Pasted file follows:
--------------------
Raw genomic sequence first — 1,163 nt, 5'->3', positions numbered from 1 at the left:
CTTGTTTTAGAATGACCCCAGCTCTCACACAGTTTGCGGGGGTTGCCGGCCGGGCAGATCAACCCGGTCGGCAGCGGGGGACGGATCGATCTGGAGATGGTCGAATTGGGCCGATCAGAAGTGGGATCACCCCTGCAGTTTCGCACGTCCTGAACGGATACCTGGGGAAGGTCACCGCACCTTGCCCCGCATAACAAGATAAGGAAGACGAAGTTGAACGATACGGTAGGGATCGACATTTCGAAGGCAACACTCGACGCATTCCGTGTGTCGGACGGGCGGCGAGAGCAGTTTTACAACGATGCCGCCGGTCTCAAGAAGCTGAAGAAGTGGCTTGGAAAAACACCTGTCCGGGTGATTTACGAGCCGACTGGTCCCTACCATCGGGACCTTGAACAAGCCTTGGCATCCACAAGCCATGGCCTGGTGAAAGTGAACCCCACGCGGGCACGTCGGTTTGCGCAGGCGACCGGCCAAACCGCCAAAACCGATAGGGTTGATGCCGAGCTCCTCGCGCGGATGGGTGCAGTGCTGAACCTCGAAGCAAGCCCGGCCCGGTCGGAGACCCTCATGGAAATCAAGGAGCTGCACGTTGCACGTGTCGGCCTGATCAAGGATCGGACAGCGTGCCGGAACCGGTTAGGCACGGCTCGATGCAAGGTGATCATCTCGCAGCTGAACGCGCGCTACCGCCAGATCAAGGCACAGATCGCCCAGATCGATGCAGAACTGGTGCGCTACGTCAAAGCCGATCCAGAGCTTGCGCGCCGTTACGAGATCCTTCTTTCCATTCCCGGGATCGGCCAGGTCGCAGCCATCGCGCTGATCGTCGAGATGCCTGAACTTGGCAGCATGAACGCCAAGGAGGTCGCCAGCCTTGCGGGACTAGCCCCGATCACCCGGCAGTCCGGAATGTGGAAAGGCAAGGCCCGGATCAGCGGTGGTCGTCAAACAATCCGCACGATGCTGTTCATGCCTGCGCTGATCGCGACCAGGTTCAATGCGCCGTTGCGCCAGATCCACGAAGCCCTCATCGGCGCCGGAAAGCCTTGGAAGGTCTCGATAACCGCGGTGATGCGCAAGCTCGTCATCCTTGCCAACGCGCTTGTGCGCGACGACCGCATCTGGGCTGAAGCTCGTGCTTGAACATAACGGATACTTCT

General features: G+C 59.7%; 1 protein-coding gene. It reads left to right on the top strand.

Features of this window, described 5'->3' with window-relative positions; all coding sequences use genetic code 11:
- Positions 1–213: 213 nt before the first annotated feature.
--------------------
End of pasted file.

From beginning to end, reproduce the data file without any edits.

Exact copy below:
Raw genomic sequence first — 1,163 nt, 5'->3', positions numbered from 1 at the left:
CTTGTTTTAGAATGACCCCAGCTCTCACACAGTTTGCGGGGGTTGCCGGCCGGGCAGATCAACCCGGTCGGCAGCGGGGGACGGATCGATCTGGAGATGGTCGAATTGGGCCGATCAGAAGTGGGATCACCCCTGCAGTTTCGCACGTCCTGAACGGATACCTGGGGAAGGTCACCGCACCTTGCCCCGCATAACAAGATAAGGAAGACGAAGTTGAACGATACGGTAGGGATCGACATTTCGAAGGCAACACTCGACGCATTCCGTGTGTCGGACGGGCGGCGAGAGCAGTTTTACAACGATGCCGCCGGTCTCAAGAAGCTGAAGAAGTGGCTTGGAAAAACACCTGTCCGGGTGATTTACGAGCCGACTGGTCCCTACCATCGGGACCTTGAACAAGCCTTGGCATCCACAAGCCATGGCCTGGTGAAAGTGAACCCCACGCGGGCACGTCGGTTTGCGCAGGCGACCGGCCAAACCGCCAAAACCGATAGGGTTGATGCCGAGCTCCTCGCGCGGATGGGTGCAGTGCTGAACCTCGAAGCAAGCCCGGCCCGGTCGGAGACCCTCATGGAAATCAAGGAGCTGCACGTTGCACGTGTCGGCCTGATCAAGGATCGGACAGCGTGCCGGAACCGGTTAGGCACGGCTCGATGCAAGGTGATCATCTCGCAGCTGAACGCGCGCTACCGCCAGATCAAGGCACAGATCGCCCAGATCGATGCAGAACTGGTGCGCTACGTCAAAGCCGATCCAGAGCTTGCGCGCCGTTACGAGATCCTTCTTTCCATTCCCGGGATCGGCCAGGTCGCAGCCATCGCGCTGATCGTCGAGATGCCTGAACTTGGCAGCATGAACGCCAAGGAGGTCGCCAGCCTTGCGGGACTAGCCCCGATCACCCGGCAGTCCGGAATGTGGAAAGGCAAGGCCCGGATCAGCGGTGGTCGTCAAACAATCCGCACGATGCTGTTCATGCCTGCGCTGATCGCGACCAGGTTCAATGCGCCGTTGCGCCAGATCCACGAAGCCCTCATCGGCGCCGGAAAGCCTTGGAAGGTCTCGATAACCGCGGTGATGCGCAAGCTCGTCATCCTTGCCAACGCGCTTGTGCGCGACGACCGCATCTGGGCTGAAGCTCGTGCTTGAACATAACGGATACTTCT

General features: G+C 59.7%; 1 protein-coding gene. It reads left to right on the top strand.

Features of this window, described 5'->3' with window-relative positions; all coding sequences use genetic code 11:
- Positions 1–213: 213 nt before the first annotated feature.